Genetica

, Volume 122, Issue 1, pp 47–49

Towards a mutant map of the mouse – new models of neurological, behavioural, deafness, bone, renal and blood disorders

  • Sohaila Rastan
  • Tertius Hough
  • Amy Kierman
  • Rachel Hardisty
  • Alexandra Erven
  • Ian C. Gray
  • Stepanie Voeling
  • Adrian Isaacs
  • Hsun Tsai
  • Mark Strivens
  • Rebecca Washbourne
  • Claire Thornton
  • Simon Greenaway
  • Mazda Hewitt
  • Stefan McCormick
  • Rachael Selley
  • Christine Wells
  • Zuzanna Tymowska-Lalanne
  • Phil Roby
  • Philomena Mburu
  • Derek Rogers
  • Jim Hagan
  • Charlie Reavill
  • Kay Davies
  • Peter Glenister
  • Elizabeth M. C. Fisher
  • Josephine Martin
  • Lucy Vizor
  • Mark Bouzyk
  • David Kelsell
  • J. -L. Guenet
  • Karen P. Steel
  • Steve Sheardown
  • Nigel Spurr
  • Ian Gray
  • Jo Peters
  • Patrick M. Nolan
  • A. Jacqueline Hunter
Article

DOI: 10.1007/s10709-004-1930-x

Cite this article as:
Rastan, S., Hough, T., Kierman, A. et al. Genetica (2004) 122: 47. doi:10.1007/s10709-004-1930-x

Abstract

With the completion of the first draft of the human genome sequence, the next major challenge is assigning function to genes. One approach is genome-wide random chemical mutagenesis, followed by screening for mutant phenotypes of interest and subsequent mapping and identification of the mutated genes in question. We (a consortium made up of GlaxoSmithKline, the MRC Mammalian Genetics Unit and Mouse Genome Centre, Harwell, Imperial College, London, and the Royal London Hospital) have used ENU mutagenesis in the mouse for the rapid generation of novel mutant phenotypes for use as animal models of human disease and for gene function assignment (Nolan et al., 2000). As of 2003, 35,000 mice have been produced to date in a genome-wide screen for dominant mutations and screened using a variety of screening protocols. Nearly 200 mutants have been confirmed as heritable and added to the mouse mutant catalogue and, overall, we can extrapolate that we have recovered over 700 mutants from the screening programme. For further information on the project and details of the data, see http://www.mgu.har.mrc.ac.uk/mutabase.

ENU mutagenesismouse mutants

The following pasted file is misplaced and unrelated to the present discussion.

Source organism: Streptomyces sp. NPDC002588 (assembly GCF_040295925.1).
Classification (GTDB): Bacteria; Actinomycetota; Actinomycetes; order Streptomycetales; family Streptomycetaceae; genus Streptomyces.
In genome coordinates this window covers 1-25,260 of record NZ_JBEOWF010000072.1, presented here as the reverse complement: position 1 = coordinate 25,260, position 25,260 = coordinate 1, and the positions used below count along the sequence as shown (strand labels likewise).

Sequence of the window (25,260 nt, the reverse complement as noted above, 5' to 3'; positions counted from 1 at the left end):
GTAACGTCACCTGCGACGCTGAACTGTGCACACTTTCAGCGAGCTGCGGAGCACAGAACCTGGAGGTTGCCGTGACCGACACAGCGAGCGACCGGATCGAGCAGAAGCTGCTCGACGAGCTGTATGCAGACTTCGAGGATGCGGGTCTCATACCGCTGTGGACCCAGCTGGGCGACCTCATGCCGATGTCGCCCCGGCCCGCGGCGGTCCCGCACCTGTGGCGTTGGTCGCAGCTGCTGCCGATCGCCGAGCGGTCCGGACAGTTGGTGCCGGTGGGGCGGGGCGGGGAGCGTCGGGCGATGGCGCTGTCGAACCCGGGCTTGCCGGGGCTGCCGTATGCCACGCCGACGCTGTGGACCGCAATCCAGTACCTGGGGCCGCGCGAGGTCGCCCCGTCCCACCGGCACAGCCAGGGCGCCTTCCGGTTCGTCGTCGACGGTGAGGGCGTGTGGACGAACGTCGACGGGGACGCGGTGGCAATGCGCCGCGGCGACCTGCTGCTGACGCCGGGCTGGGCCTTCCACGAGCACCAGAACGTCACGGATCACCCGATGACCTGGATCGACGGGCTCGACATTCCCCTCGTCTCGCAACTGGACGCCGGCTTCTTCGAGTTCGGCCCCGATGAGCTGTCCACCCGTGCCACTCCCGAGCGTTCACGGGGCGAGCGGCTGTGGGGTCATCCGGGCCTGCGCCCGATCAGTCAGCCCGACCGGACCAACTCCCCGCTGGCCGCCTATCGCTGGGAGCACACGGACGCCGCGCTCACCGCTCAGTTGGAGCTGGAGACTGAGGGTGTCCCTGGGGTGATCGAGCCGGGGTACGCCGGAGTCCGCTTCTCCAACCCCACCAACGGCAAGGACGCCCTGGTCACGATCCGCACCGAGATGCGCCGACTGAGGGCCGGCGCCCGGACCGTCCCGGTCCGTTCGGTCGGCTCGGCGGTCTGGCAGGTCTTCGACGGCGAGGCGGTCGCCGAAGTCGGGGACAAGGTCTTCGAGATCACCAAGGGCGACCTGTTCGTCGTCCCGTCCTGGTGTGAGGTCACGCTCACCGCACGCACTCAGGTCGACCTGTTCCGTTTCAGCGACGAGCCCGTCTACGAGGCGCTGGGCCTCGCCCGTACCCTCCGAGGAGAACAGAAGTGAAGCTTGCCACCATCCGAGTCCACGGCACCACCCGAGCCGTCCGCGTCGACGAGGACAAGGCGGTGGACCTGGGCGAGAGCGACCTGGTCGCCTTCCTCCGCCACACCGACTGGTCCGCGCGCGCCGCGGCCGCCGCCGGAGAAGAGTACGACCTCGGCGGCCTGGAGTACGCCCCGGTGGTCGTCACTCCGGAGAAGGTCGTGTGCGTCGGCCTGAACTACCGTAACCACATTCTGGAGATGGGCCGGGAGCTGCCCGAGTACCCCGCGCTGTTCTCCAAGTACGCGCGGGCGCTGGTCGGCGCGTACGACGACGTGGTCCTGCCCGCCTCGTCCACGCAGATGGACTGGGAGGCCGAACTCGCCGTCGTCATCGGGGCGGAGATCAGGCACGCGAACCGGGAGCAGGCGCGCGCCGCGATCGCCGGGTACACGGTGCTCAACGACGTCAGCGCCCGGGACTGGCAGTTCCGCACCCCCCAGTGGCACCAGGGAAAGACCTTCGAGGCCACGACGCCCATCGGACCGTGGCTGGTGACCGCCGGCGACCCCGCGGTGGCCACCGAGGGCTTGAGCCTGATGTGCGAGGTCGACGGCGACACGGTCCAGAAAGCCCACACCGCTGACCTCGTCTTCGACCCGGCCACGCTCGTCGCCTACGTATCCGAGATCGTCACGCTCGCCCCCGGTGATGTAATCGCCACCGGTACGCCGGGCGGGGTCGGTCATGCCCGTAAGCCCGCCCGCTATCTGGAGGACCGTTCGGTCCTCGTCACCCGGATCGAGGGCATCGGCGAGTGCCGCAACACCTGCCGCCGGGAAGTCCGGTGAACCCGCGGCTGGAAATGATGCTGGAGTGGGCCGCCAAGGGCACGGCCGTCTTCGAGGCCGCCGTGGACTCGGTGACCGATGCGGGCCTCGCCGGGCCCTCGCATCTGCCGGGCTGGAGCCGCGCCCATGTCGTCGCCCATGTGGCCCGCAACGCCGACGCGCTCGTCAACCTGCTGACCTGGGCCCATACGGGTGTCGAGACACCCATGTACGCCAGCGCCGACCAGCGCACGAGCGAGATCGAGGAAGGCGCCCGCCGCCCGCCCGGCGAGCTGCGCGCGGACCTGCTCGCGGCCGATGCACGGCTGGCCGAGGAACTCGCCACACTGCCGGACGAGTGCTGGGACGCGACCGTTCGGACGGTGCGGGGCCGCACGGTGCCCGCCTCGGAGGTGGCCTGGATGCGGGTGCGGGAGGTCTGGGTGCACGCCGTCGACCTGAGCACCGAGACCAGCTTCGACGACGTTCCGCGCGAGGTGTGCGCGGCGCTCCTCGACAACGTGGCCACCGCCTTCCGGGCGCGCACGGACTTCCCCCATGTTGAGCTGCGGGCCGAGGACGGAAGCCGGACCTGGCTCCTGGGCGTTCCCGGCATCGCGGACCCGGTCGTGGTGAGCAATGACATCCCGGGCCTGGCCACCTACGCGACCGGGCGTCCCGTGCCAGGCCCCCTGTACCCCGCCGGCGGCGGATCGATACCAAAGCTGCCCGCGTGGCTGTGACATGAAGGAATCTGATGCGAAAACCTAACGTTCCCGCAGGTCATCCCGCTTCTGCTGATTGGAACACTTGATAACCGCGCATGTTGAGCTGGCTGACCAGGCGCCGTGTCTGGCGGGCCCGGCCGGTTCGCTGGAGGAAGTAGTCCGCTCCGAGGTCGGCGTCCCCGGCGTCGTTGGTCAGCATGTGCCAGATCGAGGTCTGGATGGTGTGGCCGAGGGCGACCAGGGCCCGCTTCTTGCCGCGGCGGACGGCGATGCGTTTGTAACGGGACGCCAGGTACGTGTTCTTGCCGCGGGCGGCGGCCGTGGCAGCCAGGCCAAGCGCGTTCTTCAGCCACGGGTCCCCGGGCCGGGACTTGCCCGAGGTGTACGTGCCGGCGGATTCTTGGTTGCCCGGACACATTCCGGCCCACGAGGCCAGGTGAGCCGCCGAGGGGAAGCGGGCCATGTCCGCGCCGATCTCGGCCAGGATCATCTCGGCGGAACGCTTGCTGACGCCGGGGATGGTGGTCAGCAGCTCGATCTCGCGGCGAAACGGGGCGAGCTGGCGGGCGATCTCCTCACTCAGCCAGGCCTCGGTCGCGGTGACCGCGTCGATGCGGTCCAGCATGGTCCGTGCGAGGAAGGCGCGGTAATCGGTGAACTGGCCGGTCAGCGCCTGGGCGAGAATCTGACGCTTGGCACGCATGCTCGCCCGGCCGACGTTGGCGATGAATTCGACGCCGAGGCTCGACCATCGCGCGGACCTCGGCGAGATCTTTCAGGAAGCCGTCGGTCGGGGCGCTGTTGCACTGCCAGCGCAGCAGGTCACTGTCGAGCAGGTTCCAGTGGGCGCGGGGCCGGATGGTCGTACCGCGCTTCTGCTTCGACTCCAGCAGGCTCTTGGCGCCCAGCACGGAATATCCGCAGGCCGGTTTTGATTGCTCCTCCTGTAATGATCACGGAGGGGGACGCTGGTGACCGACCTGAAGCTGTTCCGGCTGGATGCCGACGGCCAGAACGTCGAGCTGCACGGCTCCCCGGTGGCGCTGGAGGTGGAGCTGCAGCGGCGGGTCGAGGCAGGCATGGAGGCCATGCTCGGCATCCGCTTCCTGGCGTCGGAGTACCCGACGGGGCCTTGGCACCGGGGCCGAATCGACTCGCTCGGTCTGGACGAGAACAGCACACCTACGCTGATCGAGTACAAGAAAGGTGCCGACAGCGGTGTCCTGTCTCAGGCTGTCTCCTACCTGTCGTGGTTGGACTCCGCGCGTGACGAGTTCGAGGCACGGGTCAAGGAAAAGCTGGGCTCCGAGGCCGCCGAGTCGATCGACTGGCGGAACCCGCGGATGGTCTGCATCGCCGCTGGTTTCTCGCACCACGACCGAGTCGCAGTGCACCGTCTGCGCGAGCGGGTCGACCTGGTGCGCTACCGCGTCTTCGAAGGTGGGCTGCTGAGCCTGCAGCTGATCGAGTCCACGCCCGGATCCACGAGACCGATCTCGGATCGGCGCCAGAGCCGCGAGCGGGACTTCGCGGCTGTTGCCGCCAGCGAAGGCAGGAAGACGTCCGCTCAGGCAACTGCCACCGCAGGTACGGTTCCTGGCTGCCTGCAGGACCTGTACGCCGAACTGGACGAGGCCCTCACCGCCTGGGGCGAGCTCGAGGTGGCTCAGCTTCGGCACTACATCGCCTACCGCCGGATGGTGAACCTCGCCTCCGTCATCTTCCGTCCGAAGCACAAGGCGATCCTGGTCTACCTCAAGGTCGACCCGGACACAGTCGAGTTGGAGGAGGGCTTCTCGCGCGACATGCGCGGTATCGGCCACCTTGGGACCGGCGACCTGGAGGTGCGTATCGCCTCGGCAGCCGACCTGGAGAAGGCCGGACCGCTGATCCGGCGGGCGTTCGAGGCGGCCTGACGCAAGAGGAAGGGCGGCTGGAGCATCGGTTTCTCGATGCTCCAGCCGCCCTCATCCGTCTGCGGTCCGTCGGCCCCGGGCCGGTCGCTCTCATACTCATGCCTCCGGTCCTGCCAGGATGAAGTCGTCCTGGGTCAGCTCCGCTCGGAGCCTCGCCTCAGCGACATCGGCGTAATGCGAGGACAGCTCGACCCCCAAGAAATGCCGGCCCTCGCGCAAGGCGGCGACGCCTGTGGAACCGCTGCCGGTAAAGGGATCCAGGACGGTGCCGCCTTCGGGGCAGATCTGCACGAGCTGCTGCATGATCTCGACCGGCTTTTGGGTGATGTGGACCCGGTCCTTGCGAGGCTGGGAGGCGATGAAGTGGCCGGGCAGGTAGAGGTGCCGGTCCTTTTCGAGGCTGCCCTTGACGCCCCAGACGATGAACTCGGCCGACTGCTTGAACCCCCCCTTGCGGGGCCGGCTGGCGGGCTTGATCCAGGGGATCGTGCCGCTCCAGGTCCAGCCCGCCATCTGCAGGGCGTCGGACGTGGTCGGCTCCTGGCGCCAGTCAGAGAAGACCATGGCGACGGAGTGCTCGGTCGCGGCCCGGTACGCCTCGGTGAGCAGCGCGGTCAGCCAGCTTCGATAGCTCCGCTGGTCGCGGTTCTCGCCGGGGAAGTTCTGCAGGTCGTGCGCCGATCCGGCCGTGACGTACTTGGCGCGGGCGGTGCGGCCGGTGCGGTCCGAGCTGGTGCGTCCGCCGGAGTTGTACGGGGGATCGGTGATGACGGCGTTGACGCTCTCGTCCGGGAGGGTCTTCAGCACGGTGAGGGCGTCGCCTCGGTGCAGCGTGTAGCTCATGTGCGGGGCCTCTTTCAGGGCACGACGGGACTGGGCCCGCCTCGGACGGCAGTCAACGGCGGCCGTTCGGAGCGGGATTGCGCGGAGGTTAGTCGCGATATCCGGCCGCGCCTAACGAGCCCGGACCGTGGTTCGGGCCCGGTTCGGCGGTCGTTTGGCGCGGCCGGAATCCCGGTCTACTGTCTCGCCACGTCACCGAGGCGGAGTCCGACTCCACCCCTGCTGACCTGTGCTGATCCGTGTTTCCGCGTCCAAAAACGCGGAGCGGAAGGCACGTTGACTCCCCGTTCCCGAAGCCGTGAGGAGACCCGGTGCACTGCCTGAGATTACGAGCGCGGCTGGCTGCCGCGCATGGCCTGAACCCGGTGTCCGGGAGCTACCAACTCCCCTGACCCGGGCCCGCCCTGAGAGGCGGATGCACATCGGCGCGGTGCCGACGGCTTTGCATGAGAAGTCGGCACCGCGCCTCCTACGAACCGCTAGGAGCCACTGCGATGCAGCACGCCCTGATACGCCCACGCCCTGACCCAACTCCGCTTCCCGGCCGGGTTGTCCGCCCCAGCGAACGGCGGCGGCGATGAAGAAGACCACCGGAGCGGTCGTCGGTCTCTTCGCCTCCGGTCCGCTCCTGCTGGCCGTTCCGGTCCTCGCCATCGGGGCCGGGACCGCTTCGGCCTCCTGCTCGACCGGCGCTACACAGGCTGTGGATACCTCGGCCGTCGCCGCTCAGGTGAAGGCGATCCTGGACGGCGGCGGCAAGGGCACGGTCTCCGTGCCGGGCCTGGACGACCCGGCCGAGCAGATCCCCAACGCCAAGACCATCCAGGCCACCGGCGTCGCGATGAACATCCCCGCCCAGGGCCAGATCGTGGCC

Copyright information

© Kluwer Academic Publishers 2004

Authors and Affiliations

  • Sohaila Rastan
    • 1
  • Tertius Hough
    • 2
  • Amy Kierman
    • 3
  • Rachel Hardisty
    • 2
  • Alexandra Erven
    • 3
  • Ian C. Gray
    • 1
  • Stepanie Voeling
    • 4
  • Adrian Isaacs
    • 5
  • Hsun Tsai
    • 2
  • Mark Strivens
    • 2
  • Rebecca Washbourne
    • 2
  • Claire Thornton
    • 2
  • Simon Greenaway
    • 2
  • Mazda Hewitt
    • 2
  • Stefan McCormick
    • 2
  • Rachael Selley
    • 2
  • Christine Wells
    • 2
  • Zuzanna Tymowska-Lalanne
    • 2
  • Phil Roby
    • 2
  • Philomena Mburu
    • 2
  • Derek Rogers
    • 1
  • Jim Hagan
    • 1
  • Charlie Reavill
    • 1
  • Kay Davies
    • 5
  • Peter Glenister
    • 2
  • Elizabeth M. C. Fisher
    • 6
  • Josephine Martin
    • 7
  • Lucy Vizor
    • 2
  • Mark Bouzyk
    • 1
  • David Kelsell
    • 1
  • J. -L. Guenet
    • 8
  • Karen P. Steel
    • 3
  • Steve Sheardown
    • 1
  • Nigel Spurr
    • 1
  • Ian Gray
    • 1
  • Jo Peters
    • 2
  • Patrick M. Nolan
    • 2
  • A. Jacqueline Hunter
    • 1
  1. 1.GlaxoSmithKlineUK
  2. 2.MRC Mammalian Genetics Unit and Mouse Genome CentreUK
  3. 3.MRC Institute of Hearing ResearchUK
  4. 4.Institut PasteurFrance
  5. 5.Department of Human Anatomy and GeneticsUniversity of OxfordUK
  6. 6.Neurogenetics DepartmentImperial CollegeUK
  7. 7.Department of Morbid AnatomyQueen Mary and Westfield CollegeUK
  8. 8.Institut PasteurFrance